Dairy consumption could lower risk of heart disease – study

Moderate consumption of dairy produce – particularly whole-fat dairy – could reduce risk of heart disease, according to new research.

Dairy consumption of around three servings a day is associated with lower rates of cardiovascular disease and mortality, compared to lower levels of consumption, an observational study of over 130,000 people has found.

The international Prospective Urban Rural Epidemiological (PURE) study – which included people from 21 different countries, aged between 35 and 70 – was published in The Lancet yesterday (Tuesday, September 11).

It was also found that people who consumed three servings of whole-fat dairy per day had lower rates of mortality and cardiovascular disease compared to those who consumed less than a half-serving of whole-fat dairy per day.

The findings are consistent with previous meta-analyses of observational studies and randomised trials, according to the researchers.

However, they conflict with current dietary guidelines which recommend consuming two to four servings of fat-free or low-fat dairy per day and minimising consumption of whole-fat dairy products for cardiovascular disease prevention, authors note.


One standard serving of dairy was equivalent to a glass of milk at 244g, a cup of yoghurt at 244g, one slice of cheese at 15g, or a teaspoon of butter at 5g.

In their conclusions, researchers said that the consumption of dairy should not be discouraged and should even perhaps be encouraged in low-income and middle-income countries where dairy consumption is low.

Lead author of the study Dr. Mahshid Dehghan, McMaster University, Canada, commented to scientific publication EurekAlert! saying: “Our findings support that consumption of dairy products might be beneficial for mortality and cardiovascular disease, especially in low-income and middle-income countries where dairy consumption is much lower than in North America or Europe.”

Dietary intakes were recorded at the start of the study using country-specific validated food questionnaires. Participants were followed up for an average of 9.1 years. During this time, there were 6,796 deaths and 5,855 major cardiovascular events.


One standard serving of dairy was equivalent to a glass of milk at 244g, a cup of yoghurt at 244g, one slice of cheese at 15g, or a teaspoon of butter at 5g.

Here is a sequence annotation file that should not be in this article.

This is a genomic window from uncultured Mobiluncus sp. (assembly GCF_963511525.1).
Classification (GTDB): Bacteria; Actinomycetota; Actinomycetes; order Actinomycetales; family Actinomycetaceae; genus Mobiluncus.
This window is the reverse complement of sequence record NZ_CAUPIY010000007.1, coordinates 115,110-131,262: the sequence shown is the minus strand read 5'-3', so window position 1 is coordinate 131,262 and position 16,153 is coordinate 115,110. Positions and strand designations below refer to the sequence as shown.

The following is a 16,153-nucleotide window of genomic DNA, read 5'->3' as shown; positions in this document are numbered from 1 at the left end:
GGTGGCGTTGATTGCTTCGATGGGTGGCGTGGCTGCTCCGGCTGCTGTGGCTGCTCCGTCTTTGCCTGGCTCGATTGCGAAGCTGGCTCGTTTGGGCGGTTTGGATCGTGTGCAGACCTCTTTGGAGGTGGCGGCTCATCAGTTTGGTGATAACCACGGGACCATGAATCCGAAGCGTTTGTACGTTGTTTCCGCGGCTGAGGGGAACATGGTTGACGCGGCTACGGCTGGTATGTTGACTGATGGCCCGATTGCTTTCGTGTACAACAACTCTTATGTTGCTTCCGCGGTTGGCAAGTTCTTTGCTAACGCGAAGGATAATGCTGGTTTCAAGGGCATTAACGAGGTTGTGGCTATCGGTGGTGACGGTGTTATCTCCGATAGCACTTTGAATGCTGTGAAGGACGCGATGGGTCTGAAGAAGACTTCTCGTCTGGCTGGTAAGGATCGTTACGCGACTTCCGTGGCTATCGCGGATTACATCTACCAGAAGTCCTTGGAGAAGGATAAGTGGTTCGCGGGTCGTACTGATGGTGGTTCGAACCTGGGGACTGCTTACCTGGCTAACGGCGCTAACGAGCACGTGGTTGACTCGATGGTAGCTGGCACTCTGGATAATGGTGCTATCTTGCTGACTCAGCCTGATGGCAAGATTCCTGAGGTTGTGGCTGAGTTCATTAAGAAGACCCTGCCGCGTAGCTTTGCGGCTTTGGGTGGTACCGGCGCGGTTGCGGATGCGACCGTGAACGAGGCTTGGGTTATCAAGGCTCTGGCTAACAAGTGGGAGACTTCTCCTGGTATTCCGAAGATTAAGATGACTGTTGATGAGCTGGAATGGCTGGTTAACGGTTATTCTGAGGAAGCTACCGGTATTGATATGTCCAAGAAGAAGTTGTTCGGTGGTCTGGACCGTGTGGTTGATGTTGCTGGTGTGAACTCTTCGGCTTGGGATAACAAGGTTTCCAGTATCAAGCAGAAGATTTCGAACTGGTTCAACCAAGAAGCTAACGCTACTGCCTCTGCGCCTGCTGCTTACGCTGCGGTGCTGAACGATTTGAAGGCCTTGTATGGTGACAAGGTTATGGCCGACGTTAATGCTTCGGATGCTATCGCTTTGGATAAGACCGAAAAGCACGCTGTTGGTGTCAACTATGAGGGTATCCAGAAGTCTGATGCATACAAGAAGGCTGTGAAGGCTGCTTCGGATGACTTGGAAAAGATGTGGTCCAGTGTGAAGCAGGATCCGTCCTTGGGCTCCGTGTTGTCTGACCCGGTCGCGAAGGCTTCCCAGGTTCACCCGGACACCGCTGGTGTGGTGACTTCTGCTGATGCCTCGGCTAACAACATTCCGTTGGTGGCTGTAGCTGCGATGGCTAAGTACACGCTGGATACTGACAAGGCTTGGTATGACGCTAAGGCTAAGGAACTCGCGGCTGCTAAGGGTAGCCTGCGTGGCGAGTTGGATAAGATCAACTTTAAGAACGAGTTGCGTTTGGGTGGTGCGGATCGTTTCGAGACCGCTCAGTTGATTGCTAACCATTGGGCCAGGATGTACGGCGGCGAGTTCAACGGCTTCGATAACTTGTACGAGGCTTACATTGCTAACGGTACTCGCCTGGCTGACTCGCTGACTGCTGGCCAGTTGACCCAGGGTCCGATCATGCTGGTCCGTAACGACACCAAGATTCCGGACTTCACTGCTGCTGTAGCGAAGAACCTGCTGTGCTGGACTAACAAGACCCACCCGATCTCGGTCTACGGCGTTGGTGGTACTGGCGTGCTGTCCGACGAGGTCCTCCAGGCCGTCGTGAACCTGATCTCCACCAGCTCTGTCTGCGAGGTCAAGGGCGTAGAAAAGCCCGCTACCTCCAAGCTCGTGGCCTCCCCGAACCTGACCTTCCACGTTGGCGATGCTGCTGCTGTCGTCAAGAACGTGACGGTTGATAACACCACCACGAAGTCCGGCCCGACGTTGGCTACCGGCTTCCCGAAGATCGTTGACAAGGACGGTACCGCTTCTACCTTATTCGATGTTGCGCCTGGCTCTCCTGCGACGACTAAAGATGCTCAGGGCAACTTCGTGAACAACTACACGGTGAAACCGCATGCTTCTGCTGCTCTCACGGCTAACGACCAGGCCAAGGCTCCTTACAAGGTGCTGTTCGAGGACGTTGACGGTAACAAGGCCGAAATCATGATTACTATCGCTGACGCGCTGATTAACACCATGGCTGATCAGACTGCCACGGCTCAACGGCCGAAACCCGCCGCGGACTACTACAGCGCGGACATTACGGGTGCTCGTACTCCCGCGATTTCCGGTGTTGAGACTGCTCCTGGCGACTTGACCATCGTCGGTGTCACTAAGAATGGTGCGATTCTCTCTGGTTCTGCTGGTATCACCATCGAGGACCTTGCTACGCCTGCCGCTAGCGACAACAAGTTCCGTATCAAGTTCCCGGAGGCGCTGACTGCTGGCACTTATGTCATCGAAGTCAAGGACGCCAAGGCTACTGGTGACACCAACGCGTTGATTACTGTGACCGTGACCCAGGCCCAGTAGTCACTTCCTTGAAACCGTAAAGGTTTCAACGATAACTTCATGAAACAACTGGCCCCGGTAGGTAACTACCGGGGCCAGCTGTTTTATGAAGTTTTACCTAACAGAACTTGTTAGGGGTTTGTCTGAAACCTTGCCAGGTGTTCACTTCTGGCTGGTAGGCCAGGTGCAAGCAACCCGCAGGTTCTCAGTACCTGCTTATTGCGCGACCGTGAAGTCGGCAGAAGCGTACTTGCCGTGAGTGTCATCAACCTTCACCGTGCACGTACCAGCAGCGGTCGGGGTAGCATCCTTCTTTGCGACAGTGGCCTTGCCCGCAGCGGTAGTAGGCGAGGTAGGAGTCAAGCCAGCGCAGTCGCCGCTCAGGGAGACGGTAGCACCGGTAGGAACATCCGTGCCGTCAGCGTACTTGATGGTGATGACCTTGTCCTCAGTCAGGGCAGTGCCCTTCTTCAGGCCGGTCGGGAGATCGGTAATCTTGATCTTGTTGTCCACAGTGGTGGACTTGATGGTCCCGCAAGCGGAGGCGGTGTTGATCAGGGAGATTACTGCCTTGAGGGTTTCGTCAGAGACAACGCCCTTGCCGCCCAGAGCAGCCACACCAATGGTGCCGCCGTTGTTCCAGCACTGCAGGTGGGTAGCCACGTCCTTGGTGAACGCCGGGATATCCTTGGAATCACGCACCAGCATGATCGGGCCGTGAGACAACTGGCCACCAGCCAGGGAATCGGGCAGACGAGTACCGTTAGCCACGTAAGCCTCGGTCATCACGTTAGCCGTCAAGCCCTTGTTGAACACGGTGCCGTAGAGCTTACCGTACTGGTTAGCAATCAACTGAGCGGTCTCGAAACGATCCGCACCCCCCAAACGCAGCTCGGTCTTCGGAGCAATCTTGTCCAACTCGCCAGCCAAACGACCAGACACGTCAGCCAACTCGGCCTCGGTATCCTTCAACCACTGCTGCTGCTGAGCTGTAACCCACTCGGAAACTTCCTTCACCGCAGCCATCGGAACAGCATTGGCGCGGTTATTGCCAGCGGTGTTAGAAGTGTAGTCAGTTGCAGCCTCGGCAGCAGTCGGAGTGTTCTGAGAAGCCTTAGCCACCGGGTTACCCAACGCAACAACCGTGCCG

Dairy consumption was highest in North America and Europe (368g/day or above four servings of total dairy per day) and lowest in south Asia, China, Africa and southeast Asia (147, 102, 91 and 37g/day respectively – less than one serving of total dairy per day).

Participants were grouped into four categories: no dairy (28,674 people), less than one serving per day (55,651), one to two servings per day (24,423), and over two servings per day (27,636).

Compared to the no intake group, the high intake group (mean intake of 3.2 servings per day) had lower rates of total mortality (3.4% vs 5.6%), non-cardiovascular mortality (2.5% vs 4%), cardiovascular mortality (0.9% vs 1.6%), major cardiovascular disease (3.5% vs 4.9%), and stroke (1.2% vs 2.9%).

There was no difference in the rates of myocardial infarction between the two groups (1.9% vs 1.6%).

Among those who consumed only whole-fat dairy, higher intake (mean intake of 2.9 servings of whole fat dairy per day) was associated with lower rates of total mortality (3.3% vs 4.4%) and major cardiovascular disease (3.7% vs 5.0%), compared to those who consumed less than 0.5 servings whole-fat dairy per day.


Higher intake of milk and yoghurt (above one serving per day) was associated with lower rates of the composite outcome, which combines total mortality and cardiovascular disease (milk: 6.2% vs 8.7%; yoghurt: 6.5% vs 8.4%), compared to no consumption.

The differences in the composite outcome for butter and cheese were not significant as intake was lower than for milk and yoghurt.

It was also noted that more research into why dairy might be associated with lower levels of cardiovascular diseases is now needed.

The common recommendation to consume low-fat dairy is based on the presumed harms of saturated fats on a single cardiovascular risk marker (LDL cholesterol).

However, it was noted that evidence suggests that some saturated fats may be beneficial to cardiovascular health, and dairy products may also contain other potentially beneficial compounds, including specific amino acids, unsaturated fats, vitamin K1 and K2, calcium, magnesium, potassium, and potentially probiotics.

The effect of dairy on cardiovascular health should therefore consider the net effect on health outcomes of all these elements.

However, commentators from University of Hong Kong and University of Sydney conclude that dairy dietary guidelines do not need to change just yet, urging caution on such findings at present.

It is not the ultimate seal of approval for recommending whole-fat dairy over its low-fat or skimmed counterparts.

“Readers should be cautious, and treat this study only as yet another piece of the evidence (albeit a large one) in the literature.”